Stormont could be set to receive additional funding from Westminster to extend the free school meals scheme over the summer.
Direct payments in respect of free school meals are due to end on June 30.
There have been widespread calls for Northern Ireland to follow the rest of the UK in extending the payments over the summer months.
Education Minister Peter Weir priced the cost of extending the scheme at £12m and said he will make a bid for the funding from the Executive.
First Minister Arlene Foster expressed her support for extending the scheme, while Finance Minister Conor Murphy signalled his intent to find the cash required.
But yesterday it emerged that Westminster may provide funding to Northern Ireland for the scheme's extension.
Northern Ireland Office minister Robin Walker told a Westminster committee that he assumed there would be Barnett consequentials arising from the decision by Prime Minister Boris Johnson.
Mr Walker told the Northern Ireland Affairs Committee that he has been in touch with the Treasury but is awaiting an answer.
"It's something I'm awaiting further information on so I can't 100% confirm, but it seems to me that would make sense," Mr Walker said.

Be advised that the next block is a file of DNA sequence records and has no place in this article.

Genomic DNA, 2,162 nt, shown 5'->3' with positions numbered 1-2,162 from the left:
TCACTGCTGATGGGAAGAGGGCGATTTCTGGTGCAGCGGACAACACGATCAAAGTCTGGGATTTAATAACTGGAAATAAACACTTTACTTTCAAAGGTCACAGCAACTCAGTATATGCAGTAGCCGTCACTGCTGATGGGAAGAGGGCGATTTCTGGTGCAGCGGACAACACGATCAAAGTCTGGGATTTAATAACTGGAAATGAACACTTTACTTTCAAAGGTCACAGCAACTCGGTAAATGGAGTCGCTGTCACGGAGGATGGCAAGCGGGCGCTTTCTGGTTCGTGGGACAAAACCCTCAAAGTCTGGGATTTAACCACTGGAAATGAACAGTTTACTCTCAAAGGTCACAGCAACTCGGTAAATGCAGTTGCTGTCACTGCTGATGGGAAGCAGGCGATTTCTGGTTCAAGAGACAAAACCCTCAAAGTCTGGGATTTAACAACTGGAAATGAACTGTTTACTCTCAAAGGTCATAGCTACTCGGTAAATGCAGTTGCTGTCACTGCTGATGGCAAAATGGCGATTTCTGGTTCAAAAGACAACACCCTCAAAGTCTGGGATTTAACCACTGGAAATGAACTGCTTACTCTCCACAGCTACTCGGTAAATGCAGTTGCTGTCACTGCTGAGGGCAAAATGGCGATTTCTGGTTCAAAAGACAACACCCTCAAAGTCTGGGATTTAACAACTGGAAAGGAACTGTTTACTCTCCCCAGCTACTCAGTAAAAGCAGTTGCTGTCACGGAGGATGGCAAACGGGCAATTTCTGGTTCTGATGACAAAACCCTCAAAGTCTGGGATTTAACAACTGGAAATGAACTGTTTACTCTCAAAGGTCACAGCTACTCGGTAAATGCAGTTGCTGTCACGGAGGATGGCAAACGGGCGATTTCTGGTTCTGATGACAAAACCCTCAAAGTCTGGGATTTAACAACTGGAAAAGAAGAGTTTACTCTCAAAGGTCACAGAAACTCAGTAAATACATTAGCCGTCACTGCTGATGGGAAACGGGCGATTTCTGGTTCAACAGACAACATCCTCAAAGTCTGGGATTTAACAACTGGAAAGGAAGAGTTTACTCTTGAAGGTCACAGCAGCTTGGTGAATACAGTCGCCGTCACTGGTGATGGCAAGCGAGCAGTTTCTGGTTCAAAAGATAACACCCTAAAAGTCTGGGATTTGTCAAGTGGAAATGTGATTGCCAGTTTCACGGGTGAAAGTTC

The Government reversed its decision not to extend free school meals support in England over the summer following a campaign involving Manchester United star Marcus Rashford.
The player forced a change in policy with a £120m fund to feed 1.3m children in England over the six-week break.
The authorities in Scotland and Wales are also providing support to eligible families during the school holiday.
Mr Weir had previously said his department did not have the money to extend the scheme outside term time.
When schools closed due to the pandemic, the families of children eligible for free meals were instead given a £27 payment every fortnight.
There are almost 100,000 children in Northern Ireland who are eligible.
England footballer Rashford has said he is planning his next move to help struggling families.
"I think this is only going to be successful throughout the summer period so we've bought ourselves six weeks of time now to plan and figure out what's next and keep taking steps forward," he told BBC Breakfast.
"I don't want this to be the end of it because there are definitely more steps that need to be taken.
"So we just need to analyse the response."